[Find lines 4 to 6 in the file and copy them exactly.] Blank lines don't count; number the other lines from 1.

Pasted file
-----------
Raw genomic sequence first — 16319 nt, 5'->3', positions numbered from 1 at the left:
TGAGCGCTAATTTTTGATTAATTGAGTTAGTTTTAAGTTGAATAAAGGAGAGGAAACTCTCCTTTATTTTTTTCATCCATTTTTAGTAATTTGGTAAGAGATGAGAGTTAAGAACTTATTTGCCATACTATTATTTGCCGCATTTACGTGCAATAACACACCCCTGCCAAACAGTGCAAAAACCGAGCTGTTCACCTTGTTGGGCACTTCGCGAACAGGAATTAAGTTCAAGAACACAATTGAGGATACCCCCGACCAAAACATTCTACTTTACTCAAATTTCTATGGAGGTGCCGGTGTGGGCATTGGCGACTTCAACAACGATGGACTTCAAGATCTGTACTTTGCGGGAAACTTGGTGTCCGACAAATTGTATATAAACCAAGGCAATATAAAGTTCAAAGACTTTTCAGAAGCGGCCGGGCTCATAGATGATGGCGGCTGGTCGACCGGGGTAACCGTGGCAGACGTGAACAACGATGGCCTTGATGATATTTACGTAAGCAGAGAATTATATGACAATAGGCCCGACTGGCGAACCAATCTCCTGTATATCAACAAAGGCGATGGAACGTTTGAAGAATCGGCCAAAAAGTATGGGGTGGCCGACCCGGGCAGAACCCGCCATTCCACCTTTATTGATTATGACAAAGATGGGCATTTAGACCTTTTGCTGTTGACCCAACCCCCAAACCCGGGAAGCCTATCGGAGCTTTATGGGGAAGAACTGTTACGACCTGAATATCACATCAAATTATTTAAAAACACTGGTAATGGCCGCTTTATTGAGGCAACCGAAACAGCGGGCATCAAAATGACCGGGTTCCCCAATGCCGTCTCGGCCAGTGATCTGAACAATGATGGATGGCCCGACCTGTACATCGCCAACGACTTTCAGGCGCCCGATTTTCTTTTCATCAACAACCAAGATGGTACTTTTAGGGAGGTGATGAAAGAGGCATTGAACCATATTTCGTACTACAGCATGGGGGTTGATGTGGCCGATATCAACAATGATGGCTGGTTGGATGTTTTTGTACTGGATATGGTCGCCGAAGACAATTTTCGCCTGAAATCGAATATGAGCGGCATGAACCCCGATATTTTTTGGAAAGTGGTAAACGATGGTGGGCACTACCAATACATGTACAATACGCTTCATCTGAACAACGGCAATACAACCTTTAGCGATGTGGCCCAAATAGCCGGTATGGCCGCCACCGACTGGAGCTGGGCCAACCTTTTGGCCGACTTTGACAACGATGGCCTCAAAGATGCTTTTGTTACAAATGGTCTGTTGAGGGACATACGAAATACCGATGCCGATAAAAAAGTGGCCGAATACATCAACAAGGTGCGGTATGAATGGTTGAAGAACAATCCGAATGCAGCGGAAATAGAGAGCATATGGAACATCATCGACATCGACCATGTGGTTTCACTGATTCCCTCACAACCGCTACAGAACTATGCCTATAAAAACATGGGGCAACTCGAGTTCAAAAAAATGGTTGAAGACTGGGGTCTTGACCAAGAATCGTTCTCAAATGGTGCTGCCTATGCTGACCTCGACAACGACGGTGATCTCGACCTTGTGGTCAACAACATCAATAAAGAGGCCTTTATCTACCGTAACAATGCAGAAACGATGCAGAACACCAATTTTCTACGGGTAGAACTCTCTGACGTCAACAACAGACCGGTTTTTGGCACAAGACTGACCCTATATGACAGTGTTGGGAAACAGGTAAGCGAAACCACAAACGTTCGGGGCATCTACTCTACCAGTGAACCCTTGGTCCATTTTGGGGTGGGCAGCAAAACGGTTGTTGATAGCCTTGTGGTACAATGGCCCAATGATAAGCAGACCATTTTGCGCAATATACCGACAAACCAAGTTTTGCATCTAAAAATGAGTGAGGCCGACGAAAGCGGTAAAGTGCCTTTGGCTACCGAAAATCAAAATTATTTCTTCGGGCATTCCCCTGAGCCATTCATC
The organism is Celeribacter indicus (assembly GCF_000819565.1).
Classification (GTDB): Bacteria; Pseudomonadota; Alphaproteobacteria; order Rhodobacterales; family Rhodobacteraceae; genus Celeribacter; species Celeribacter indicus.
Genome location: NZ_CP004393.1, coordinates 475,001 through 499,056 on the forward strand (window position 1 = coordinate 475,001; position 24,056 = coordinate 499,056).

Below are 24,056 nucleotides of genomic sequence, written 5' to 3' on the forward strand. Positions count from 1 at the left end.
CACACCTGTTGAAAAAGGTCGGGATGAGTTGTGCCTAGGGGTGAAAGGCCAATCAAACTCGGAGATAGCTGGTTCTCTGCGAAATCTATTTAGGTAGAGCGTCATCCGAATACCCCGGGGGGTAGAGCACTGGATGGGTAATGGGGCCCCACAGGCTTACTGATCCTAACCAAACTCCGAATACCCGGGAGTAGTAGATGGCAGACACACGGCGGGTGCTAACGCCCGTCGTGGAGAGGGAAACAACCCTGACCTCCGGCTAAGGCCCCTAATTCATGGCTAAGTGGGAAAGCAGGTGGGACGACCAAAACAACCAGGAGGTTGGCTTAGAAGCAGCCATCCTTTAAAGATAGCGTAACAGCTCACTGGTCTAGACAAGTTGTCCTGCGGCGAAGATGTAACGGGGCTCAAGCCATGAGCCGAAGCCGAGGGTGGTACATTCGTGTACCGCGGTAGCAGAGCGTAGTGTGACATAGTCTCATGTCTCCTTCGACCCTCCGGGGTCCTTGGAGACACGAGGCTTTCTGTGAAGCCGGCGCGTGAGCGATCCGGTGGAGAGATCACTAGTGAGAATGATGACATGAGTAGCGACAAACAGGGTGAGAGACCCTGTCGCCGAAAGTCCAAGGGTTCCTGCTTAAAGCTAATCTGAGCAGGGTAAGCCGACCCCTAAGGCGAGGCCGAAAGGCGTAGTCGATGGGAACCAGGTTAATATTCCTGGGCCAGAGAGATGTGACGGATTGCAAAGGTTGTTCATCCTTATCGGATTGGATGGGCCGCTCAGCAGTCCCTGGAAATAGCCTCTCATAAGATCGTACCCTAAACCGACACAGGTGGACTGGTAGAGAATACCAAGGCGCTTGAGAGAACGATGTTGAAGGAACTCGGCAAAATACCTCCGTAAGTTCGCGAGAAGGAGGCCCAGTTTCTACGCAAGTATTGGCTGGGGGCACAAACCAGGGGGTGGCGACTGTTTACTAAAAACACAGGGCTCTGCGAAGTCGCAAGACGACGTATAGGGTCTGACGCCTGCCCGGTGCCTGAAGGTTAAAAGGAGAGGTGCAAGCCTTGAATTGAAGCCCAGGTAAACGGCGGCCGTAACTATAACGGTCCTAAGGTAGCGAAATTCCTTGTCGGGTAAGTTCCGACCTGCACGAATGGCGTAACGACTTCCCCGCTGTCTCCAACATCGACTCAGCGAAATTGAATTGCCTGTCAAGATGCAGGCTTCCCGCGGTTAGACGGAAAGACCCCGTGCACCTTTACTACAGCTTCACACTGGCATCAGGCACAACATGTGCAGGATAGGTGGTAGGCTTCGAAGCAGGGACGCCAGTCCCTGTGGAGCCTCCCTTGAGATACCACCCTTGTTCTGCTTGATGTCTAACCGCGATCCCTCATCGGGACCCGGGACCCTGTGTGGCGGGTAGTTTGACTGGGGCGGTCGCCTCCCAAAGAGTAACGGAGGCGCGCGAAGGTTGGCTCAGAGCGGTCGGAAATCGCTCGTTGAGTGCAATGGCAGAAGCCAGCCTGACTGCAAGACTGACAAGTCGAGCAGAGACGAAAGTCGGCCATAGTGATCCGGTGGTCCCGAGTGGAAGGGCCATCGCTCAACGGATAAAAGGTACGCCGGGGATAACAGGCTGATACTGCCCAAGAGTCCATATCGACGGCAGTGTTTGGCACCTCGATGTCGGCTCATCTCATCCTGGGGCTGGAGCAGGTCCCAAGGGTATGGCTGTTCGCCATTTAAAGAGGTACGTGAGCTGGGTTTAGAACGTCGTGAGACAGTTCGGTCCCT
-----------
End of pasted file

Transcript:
Classification (GTDB): Bacteria; Pseudomonadota; Alphaproteobacteria; order Rhodobacterales; family Rhodobacteraceae; genus Celeribacter; species Celeribacter indicus.
Genome location: NZ_CP004393.1, coordinates 475,001 through 499,056 on the forward strand (window position 1 = coordinate 475,001; position 24,056 = coordinate 499,056).

Below are 24,056 nucleotides of genomic sequence, written 5' to 3' on the forward strand. Positions count from 1 at the left end.